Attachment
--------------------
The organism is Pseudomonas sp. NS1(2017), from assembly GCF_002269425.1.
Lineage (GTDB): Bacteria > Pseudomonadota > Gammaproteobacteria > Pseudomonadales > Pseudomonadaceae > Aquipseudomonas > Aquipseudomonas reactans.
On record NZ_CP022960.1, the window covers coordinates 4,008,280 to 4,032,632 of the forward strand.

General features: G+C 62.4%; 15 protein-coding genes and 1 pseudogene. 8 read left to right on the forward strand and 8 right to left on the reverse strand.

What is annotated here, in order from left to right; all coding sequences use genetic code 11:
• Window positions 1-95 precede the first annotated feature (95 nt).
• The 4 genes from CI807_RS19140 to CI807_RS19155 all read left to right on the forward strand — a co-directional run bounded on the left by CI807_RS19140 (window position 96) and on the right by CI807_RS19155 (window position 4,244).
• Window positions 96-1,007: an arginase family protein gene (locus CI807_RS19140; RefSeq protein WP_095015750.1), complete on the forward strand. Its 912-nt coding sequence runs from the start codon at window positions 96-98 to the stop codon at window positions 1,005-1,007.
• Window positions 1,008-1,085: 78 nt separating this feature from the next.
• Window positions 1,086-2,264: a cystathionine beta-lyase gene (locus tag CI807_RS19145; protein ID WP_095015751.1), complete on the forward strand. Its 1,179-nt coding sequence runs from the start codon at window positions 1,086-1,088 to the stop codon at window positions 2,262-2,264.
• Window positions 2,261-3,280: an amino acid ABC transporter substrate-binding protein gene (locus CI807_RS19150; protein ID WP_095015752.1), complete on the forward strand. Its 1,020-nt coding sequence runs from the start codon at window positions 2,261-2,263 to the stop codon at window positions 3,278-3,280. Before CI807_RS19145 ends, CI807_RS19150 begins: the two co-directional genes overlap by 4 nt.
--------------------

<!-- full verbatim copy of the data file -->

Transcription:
The organism is Pseudomonas sp. NS1(2017), from assembly GCF_002269425.1.
Lineage (GTDB): Bacteria > Pseudomonadota > Gammaproteobacteria > Pseudomonadales > Pseudomonadaceae > Aquipseudomonas > Aquipseudomonas reactans.
On record NZ_CP022960.1, the window covers coordinates 4,008,280 to 4,032,632 of the forward strand.

General features: G+C 62.4%; 15 protein-coding genes and 1 pseudogene. 8 read left to right on the forward strand and 8 right to left on the reverse strand.

What is annotated here, in order from left to right; all coding sequences use genetic code 11:
• Window positions 1-95 precede the first annotated feature (95 nt).
• The 4 genes from CI807_RS19140 to CI807_RS19155 all read left to right on the forward strand — a co-directional run bounded on the left by CI807_RS19140 (window position 96) and on the right by CI807_RS19155 (window position 4,244).
• Window positions 96-1,007: an arginase family protein gene (locus CI807_RS19140; RefSeq protein WP_095015750.1), complete on the forward strand. Its 912-nt coding sequence runs from the start codon at window positions 96-98 to the stop codon at window positions 1,005-1,007.
• Window positions 1,008-1,085: 78 nt separating this feature from the next.
• Window positions 1,086-2,264: a cystathionine beta-lyase gene (locus tag CI807_RS19145; protein ID WP_095015751.1), complete on the forward strand. Its 1,179-nt coding sequence runs from the start codon at window positions 1,086-1,088 to the stop codon at window positions 2,262-2,264.
• Window positions 2,261-3,280: an amino acid ABC transporter substrate-binding protein gene (locus CI807_RS19150; protein ID WP_095015752.1), complete on the forward strand. Its 1,020-nt coding sequence runs from the start codon at window positions 2,261-2,263 to the stop codon at window positions 3,278-3,280. Before CI807_RS19145 ends, CI807_RS19150 begins: the two co-directional genes overlap by 4 nt.